Statistical analysis

The statistical analysis was performed using IBM SPSS Statistics 25 [41]. Descriptive statistics, such as mean and standard deviation, of the main variables were recorded. Data normality was checked based on the skewness and kurtosis values (ranged from −1.5 to 1.5), following the application of criteria specified by Tabachnick and Fidell [42]. Relationships among variables were examined with Pearson product–moment coefficients. An absolute value of r of .1 was classified as small, .3 as medium and .5 as large per Cohen [43]. The mediation analyses were conducted using the PROCESS Model 4 macro for SPSS v. 3.3 [44]. In addition, the bootstrapping procedure with 5,000 sample draws and bias-corrected standard errors was used to estimate the direct and indirect effects [45].


Table 1 provides descriptive statistics, as well as skewness and kurtosis values, for meteorosensitivity, meteoropathy and affective temperaments for the whole sample. The skewness and kurtosis analyses show that all the variables were normally distributed.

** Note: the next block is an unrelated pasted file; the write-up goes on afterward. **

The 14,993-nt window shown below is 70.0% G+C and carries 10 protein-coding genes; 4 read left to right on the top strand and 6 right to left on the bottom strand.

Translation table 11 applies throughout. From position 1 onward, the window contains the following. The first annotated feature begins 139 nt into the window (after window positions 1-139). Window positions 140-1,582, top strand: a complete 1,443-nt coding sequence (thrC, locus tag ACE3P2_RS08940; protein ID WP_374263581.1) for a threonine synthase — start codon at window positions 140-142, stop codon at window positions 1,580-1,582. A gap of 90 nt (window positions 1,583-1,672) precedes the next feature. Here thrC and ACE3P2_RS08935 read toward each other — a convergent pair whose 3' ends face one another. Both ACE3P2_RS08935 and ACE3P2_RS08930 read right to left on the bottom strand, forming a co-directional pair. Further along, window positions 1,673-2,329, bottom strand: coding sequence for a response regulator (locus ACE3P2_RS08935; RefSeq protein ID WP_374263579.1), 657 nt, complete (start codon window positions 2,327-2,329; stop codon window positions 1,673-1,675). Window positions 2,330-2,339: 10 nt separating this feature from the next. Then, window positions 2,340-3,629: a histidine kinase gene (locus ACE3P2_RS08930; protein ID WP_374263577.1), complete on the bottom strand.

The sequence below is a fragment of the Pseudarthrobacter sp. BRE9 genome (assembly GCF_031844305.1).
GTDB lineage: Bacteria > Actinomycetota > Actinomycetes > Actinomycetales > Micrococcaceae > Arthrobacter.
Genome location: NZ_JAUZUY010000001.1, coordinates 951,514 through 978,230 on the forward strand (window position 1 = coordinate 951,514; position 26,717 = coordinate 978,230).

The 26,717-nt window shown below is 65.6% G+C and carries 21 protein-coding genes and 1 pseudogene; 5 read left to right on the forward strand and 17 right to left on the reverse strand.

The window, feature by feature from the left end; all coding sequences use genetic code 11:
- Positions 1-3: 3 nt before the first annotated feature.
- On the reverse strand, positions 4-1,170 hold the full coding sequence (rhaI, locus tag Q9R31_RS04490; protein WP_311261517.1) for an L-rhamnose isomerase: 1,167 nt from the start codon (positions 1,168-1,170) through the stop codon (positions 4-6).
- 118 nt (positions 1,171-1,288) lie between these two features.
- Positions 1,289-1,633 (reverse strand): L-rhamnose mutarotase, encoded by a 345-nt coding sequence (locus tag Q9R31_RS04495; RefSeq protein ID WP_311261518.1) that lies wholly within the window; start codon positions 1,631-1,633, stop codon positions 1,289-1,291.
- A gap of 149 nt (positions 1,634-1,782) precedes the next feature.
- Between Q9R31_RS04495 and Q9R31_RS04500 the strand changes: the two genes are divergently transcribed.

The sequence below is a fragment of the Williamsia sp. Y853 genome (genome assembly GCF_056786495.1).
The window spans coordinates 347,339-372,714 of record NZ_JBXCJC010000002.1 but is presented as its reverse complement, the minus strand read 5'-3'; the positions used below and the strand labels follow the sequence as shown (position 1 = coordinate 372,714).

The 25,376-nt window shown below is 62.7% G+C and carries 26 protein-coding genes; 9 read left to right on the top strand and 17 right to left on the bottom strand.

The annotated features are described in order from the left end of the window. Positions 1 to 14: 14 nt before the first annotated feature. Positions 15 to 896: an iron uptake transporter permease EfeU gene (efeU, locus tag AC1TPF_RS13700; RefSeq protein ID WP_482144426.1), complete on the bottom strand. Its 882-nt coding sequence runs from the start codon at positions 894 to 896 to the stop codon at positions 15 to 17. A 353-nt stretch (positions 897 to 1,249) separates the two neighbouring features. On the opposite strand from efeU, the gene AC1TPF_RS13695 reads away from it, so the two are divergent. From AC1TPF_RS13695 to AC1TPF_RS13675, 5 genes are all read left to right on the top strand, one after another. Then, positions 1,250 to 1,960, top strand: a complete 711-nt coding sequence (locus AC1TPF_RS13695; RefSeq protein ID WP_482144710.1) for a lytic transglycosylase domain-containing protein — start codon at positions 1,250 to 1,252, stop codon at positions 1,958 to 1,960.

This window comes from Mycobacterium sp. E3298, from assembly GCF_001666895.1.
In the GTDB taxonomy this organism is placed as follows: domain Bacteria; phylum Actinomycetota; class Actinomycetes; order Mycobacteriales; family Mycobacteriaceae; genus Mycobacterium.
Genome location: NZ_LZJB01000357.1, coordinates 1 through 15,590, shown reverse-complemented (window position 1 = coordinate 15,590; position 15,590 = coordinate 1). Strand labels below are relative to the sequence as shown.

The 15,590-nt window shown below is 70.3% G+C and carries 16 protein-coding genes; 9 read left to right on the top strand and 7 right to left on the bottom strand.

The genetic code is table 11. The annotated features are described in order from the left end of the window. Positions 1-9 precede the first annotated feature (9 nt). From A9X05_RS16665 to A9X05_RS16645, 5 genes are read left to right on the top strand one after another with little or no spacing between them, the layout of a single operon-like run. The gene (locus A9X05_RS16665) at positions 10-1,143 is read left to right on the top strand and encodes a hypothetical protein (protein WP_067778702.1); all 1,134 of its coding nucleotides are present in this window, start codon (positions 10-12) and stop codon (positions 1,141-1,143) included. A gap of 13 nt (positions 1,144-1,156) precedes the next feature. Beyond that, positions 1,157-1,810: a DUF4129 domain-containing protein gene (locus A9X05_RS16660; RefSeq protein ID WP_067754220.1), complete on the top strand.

Table 1. Descriptive statistics for the meteorosensitivity and meteoropathy and Temperament Evaluation of Memphis, Pisa, Paris, and San Diego Autoquestionnaire (n = 450).

Table 2 presents the correlation coefficients between age, meteorosensitivity, meteoropathy and affective temperaments in the studied sample. A small positive correlation was found between age and the hyperthymic temperament. Furthermore, small negative correlations were found between age and the cyclothymic, irritable and anxious temperaments. A large positive correlation was found between meteorosensitivity and meteoropathy. Medium positive correlations were found between meteorosensitivity and the cyclothymic and anxious temperaments, as well as between meteoropathy and the cyclothymic and anxious temperaments. Both the meteorosensitivity and meteoropathy scales positively correlated with the depressive and irritable temperaments (all the correlation coefficients were small). No correlation was found between mateorosensitivity and meteoropathy and the hyperthymic temperament.